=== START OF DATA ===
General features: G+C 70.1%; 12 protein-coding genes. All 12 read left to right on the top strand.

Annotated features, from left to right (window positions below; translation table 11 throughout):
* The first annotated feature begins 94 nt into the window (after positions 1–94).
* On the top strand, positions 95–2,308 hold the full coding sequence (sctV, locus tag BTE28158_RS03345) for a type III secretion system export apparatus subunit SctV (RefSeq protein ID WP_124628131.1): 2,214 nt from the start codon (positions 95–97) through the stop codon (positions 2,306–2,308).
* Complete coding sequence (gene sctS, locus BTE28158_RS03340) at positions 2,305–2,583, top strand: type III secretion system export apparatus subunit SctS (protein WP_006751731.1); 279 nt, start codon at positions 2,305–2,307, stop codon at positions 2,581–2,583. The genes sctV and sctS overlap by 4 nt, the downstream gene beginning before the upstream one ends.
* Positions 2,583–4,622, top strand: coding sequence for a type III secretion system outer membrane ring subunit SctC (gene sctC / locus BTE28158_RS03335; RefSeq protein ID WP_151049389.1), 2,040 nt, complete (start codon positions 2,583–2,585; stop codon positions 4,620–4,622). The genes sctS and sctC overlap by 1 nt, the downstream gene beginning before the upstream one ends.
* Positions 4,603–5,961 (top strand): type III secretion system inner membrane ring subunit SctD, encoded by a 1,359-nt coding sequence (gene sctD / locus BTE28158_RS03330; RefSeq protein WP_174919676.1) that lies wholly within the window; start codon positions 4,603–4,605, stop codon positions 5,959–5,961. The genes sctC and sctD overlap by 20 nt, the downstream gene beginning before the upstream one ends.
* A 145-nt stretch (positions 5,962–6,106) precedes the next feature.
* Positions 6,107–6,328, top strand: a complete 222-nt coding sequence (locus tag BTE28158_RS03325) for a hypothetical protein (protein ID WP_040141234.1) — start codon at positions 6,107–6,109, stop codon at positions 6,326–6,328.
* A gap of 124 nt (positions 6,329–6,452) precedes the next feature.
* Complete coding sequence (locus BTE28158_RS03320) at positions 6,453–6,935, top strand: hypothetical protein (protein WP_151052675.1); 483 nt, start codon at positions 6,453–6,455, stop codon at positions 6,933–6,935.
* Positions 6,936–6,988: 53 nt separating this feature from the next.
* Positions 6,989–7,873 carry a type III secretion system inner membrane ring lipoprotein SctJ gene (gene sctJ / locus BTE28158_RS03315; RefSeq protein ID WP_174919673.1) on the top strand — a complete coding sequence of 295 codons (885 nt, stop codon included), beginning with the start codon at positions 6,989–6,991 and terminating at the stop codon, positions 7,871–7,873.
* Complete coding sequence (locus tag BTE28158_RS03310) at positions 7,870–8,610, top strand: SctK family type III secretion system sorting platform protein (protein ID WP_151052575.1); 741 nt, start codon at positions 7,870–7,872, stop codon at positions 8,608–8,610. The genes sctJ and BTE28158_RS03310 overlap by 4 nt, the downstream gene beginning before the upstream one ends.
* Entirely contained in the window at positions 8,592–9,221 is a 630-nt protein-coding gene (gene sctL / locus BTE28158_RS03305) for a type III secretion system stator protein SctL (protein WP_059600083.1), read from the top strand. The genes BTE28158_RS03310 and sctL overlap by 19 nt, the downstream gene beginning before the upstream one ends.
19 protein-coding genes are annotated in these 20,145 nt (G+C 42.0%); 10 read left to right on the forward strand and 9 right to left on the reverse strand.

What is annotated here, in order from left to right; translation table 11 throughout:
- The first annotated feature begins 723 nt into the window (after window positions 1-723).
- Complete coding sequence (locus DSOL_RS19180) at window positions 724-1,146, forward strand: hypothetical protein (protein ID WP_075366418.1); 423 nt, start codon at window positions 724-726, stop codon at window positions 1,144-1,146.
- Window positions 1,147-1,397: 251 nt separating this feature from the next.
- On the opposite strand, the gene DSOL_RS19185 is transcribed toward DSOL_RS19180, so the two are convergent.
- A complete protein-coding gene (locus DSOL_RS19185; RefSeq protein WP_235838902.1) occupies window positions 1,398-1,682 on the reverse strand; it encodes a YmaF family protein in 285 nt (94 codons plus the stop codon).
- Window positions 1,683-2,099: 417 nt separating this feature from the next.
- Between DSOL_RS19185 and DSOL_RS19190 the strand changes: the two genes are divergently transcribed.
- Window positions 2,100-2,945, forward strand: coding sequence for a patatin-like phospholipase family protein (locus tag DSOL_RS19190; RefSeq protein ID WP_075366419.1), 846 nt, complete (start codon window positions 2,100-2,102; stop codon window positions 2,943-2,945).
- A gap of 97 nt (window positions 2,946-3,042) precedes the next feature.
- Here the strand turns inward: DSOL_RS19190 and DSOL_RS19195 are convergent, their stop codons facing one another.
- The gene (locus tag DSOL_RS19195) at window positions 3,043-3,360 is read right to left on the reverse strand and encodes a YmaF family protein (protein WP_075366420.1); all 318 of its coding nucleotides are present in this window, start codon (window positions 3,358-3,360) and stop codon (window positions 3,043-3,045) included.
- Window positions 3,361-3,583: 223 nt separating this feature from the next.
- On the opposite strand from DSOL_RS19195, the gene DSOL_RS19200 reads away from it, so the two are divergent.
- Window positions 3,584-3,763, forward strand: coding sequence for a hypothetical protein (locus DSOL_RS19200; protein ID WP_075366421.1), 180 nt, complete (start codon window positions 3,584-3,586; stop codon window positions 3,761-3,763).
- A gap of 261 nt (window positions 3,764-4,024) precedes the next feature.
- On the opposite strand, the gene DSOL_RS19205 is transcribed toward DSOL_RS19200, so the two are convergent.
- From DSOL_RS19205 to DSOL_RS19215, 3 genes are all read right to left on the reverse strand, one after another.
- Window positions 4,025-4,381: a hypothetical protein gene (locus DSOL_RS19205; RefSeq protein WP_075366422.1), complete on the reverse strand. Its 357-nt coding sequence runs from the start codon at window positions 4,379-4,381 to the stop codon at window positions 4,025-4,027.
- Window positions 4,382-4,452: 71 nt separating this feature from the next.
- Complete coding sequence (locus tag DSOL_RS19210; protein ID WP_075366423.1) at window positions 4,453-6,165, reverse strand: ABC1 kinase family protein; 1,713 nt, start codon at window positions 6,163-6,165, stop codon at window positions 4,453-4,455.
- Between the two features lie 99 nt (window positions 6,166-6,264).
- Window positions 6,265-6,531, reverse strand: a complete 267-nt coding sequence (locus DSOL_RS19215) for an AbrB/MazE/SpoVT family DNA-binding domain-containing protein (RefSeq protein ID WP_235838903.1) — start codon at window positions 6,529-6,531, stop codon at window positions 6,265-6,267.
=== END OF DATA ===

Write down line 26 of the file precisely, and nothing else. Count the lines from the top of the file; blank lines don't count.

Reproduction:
- A gap of 97 nt (window positions 2,946-3,042) precedes the next feature.